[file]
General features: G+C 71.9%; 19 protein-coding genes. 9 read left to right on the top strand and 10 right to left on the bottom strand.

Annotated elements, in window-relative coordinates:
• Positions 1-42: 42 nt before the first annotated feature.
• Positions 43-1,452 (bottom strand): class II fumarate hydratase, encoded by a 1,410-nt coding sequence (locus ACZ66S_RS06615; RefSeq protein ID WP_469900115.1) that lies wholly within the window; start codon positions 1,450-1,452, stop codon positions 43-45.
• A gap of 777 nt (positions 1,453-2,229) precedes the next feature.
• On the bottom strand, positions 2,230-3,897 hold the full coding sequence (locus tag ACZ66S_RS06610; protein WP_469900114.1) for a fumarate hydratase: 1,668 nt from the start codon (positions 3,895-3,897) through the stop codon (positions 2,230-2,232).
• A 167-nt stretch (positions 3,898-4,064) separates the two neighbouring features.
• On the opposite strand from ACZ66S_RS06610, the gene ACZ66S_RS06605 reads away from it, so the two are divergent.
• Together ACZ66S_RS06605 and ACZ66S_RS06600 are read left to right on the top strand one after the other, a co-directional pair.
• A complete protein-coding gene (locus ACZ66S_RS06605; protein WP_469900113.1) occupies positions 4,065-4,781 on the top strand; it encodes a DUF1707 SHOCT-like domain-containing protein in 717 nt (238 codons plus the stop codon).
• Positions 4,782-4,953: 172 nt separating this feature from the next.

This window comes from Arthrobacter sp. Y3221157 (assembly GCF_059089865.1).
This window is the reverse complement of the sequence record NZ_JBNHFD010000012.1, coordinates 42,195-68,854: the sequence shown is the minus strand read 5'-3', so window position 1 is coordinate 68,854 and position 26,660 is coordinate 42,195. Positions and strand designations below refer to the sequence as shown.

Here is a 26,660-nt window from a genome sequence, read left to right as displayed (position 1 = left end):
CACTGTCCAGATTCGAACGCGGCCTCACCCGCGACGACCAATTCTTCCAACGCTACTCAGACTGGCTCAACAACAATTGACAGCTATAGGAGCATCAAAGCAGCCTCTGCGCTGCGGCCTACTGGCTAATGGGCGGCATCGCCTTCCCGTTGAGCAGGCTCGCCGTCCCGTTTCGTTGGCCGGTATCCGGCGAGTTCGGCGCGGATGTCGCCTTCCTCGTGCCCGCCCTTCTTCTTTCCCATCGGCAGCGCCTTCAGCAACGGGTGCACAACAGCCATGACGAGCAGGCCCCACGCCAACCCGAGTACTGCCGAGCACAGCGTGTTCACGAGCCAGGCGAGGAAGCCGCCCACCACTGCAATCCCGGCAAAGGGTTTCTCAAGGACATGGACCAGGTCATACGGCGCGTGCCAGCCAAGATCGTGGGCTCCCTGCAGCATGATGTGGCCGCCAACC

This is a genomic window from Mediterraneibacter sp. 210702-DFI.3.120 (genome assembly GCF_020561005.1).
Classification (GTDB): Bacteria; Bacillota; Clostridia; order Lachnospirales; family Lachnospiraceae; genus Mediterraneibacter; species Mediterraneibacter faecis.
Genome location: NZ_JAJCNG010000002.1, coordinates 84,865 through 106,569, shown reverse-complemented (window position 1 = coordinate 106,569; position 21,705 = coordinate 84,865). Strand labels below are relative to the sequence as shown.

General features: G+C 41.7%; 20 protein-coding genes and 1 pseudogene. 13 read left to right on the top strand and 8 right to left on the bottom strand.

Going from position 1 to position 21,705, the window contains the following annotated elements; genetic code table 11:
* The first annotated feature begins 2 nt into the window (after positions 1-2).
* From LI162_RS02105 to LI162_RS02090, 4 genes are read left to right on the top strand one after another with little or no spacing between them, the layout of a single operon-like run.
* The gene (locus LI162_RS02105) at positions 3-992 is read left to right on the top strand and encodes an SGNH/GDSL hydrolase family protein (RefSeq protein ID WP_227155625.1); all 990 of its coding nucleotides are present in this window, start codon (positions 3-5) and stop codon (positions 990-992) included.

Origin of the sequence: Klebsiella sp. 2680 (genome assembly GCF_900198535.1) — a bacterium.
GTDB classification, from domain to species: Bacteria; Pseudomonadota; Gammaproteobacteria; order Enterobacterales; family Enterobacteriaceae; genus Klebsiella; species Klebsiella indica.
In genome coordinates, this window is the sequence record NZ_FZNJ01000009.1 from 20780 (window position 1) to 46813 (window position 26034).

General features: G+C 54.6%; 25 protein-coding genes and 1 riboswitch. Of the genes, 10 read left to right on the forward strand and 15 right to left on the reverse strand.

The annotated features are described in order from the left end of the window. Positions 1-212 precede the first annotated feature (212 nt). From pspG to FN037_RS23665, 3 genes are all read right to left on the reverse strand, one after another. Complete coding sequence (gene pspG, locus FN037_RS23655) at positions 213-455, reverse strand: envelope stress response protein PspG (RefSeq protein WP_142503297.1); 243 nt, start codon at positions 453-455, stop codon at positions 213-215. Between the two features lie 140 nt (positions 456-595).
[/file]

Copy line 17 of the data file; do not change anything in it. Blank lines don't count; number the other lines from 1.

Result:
Classification (GTDB): Bacteria; Bacillota; Clostridia; order Lachnospirales; family Lachnospiraceae; genus Mediterraneibacter; species Mediterraneibacter faecis.